Loud & Proud: Expanding Minor Pentatonic Ideas with Three-Notes-Per-String Phrases
Glenn Proudfoot looks at using three-notes-per-string phrases to expand your horizons.
The title of this month’s column refers to the standard minor pentatonic “box” patterns that so many guitar players rely upon when soloing. While they are valuable, they can be restricting if they represent the primary way in which one utilizes these scale patterns on the fretboard. When playing in the standard box pattern, we generally play two notes per string. What I will do in this column is demonstrate a way to break free of the two-notes-per-string approach by combining it with three-notes-per-string patterns using sweep picking.
All of this month’s examples are played in the B minor pentatonic scale (B D E Fs A). FIGURE 1 illustrates the scale played in a standard seventh-position box pattern. When playing the scale in this pattern, the index finger is used for all the notes that fall at the seventh fret, the ring finger frets all the notes at the ninth fret, and the pinkie is used for any notes at the 10th fret.
In FIGURE 2, I show how to break out of the box by starting the pattern using three notes per string, followed by a sweep across the low E, A and D strings, and a return to the three-notes-per-string shape. A similar pattern is employed across the D, G and B strings, after which I descend in the same manner. Although I’m playing the same scale ascending and descending through two octaves as I did in FIGURE 1, this three-notes-per-string approach with sweeps allows me to create licks and soloing patterns that can be performed at a much faster speed than what would be attainable using the two-notes-per-string boxes. For the first three notes, I use alternate picking: down-up-down. The last downstroke begins a sweep across the bottom three strings as I drag the pick in a single downward motion to sound the next three notes. The same picking scheme is then used across the D, G and B strings. On beat three into beat four, I use a pull-off to set up an upstroke sweep across the B, G and D strings, then perform a similar move across the bottom three strings.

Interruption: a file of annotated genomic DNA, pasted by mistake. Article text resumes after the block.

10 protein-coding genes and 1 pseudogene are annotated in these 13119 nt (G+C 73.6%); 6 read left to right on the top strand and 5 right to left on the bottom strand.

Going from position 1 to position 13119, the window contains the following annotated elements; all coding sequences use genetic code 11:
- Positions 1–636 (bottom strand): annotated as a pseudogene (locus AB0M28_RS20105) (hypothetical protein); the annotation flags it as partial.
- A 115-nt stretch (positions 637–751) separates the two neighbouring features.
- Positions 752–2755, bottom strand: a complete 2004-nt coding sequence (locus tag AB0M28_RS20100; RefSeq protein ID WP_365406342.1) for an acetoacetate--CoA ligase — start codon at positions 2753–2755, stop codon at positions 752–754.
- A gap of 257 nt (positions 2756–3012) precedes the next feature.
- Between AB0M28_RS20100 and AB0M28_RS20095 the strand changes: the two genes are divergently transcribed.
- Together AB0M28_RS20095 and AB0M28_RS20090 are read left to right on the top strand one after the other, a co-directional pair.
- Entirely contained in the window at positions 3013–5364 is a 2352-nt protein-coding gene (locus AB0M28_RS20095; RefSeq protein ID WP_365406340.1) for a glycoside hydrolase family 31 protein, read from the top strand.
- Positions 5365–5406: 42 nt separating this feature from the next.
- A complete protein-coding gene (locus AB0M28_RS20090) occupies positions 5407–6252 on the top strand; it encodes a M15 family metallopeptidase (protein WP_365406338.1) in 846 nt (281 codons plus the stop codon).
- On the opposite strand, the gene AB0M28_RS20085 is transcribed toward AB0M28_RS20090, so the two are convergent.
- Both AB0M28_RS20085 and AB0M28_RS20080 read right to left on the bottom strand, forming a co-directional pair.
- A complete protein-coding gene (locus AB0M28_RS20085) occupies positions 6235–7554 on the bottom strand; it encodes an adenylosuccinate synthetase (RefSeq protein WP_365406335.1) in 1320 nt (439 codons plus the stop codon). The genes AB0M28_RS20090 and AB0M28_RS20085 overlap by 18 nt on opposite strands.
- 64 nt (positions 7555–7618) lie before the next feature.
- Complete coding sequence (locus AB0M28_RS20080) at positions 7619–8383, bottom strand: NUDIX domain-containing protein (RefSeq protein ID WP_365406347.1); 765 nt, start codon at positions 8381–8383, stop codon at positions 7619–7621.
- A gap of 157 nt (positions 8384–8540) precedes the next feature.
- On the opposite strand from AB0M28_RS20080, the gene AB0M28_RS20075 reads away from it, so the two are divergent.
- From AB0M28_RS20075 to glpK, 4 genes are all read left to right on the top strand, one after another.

The sweeps incorporated in this run represent three-string arpeggios, and a rather wide fret-hand stretch is mandatory for proper execution. I keep my fret-hand thumb squarely on the back of the neck so that my fretting fingers will remained arched throughout, allowing the maximum reach and physical comfort.
Now let’s start the pattern on the A string (FIGURE 3). A good way to practice these “shapes” is to break them into individual one-octave patterns. In FIGURE 4a, I play the patterns as 16th notes; in FIGURE 4b, I play them as 16th-note triplets.
Now let’s combine the low E string and A string approaches into a single run. In FIGURE 5, beats one through three represent the pattern starting from the low E string. At beat four, I begin the pattern from the A string, ultimately wrapping up with a descent back down to the low E.
In the final two examples, FIGURES 6 and 7, I demonstrate what I refer to as “monster runs” when using this approach. Eric Johnson is my primary inspiration for licks like these. In writing them, I attempted to create similarly breathtaking “sheets of sound” while remaining within the minor pentatonic structure.
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